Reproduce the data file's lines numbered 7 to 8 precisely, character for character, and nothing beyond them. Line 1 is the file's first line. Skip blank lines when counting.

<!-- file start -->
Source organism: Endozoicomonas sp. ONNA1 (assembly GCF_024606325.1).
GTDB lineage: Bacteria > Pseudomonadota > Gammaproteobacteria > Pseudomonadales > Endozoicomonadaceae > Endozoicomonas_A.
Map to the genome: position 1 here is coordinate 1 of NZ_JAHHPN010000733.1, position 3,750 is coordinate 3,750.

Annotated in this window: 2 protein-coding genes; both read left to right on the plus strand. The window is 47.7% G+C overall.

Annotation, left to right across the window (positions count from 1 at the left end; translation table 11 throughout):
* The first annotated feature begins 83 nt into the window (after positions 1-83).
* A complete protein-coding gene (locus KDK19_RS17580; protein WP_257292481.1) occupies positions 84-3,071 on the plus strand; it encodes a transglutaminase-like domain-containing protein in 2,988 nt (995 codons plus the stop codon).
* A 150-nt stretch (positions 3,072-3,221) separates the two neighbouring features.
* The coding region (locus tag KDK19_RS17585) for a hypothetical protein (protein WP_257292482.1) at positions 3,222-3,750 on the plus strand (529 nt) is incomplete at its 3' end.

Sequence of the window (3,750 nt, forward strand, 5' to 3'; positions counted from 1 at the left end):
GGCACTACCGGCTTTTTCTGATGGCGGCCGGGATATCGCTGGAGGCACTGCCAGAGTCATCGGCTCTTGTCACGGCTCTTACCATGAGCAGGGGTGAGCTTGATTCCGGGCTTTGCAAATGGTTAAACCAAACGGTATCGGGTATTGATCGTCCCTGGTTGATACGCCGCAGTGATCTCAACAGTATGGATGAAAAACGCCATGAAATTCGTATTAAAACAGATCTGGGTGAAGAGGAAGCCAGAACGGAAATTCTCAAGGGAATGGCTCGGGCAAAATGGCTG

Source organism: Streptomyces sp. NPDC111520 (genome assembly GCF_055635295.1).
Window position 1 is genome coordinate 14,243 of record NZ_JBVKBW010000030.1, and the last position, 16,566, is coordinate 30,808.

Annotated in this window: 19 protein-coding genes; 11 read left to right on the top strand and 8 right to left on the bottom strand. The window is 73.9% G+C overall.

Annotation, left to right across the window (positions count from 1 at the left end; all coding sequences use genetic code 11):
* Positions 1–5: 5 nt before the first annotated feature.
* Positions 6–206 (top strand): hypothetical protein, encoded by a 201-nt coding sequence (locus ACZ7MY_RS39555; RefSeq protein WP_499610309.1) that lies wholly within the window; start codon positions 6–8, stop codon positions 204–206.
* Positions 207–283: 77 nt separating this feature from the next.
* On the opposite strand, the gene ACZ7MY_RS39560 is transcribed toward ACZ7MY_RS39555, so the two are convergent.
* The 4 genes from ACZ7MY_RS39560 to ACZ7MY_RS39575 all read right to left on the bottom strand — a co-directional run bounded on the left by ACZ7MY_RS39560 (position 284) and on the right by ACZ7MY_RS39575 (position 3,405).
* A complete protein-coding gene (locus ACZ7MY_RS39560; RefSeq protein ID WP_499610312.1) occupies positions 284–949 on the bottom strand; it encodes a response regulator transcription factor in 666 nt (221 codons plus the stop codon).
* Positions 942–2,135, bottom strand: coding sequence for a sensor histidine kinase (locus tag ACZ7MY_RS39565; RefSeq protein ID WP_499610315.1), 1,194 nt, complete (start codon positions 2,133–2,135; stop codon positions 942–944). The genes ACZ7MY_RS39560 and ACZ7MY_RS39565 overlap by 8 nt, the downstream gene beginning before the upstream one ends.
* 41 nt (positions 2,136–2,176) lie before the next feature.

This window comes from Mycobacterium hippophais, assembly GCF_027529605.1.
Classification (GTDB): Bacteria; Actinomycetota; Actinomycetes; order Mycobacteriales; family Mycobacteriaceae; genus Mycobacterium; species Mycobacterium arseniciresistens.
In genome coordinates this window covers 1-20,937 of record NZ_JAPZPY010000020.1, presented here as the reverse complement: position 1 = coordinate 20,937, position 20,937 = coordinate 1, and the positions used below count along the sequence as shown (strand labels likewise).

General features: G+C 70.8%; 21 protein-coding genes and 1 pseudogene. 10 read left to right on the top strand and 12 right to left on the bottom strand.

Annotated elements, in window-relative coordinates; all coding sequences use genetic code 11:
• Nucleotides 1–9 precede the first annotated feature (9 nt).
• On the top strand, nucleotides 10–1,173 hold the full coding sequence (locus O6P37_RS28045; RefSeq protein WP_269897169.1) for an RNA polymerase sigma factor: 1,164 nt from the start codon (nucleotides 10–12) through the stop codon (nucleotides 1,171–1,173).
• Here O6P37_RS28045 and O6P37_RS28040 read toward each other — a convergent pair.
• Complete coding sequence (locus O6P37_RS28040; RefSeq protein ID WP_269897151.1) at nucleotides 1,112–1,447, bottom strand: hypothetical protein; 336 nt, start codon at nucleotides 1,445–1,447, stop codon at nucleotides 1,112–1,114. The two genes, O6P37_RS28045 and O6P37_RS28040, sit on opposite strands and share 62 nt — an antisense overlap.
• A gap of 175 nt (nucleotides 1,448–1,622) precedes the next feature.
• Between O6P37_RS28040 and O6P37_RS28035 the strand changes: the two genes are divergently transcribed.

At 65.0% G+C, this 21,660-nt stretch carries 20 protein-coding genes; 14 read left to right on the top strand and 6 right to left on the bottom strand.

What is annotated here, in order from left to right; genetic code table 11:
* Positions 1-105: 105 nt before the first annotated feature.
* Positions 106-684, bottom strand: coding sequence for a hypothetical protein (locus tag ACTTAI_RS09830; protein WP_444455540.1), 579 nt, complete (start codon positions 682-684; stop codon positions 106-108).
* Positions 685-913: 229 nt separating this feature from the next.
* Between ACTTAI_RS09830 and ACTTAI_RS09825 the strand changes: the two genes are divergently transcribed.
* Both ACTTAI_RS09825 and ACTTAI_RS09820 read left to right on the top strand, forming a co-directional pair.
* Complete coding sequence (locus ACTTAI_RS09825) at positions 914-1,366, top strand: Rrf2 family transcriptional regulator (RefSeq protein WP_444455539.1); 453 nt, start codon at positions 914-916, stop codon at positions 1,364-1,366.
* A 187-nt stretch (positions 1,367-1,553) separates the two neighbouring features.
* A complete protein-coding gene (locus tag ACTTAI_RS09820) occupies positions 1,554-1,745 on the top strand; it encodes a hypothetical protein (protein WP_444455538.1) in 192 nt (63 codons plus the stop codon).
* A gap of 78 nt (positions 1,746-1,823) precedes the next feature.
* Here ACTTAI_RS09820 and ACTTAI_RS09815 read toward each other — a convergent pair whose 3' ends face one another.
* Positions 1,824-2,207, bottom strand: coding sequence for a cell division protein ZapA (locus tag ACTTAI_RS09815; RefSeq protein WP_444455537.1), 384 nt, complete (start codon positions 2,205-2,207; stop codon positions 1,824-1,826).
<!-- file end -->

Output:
* A complete protein-coding gene (locus KDK19_RS17580; protein WP_257292481.1) occupies positions 84-3,071 on the plus strand; it encodes a transglutaminase-like domain-containing protein in 2,988 nt (995 codons plus the stop codon).
* A 150-nt stretch (positions 3,072-3,221) separates the two neighbouring features.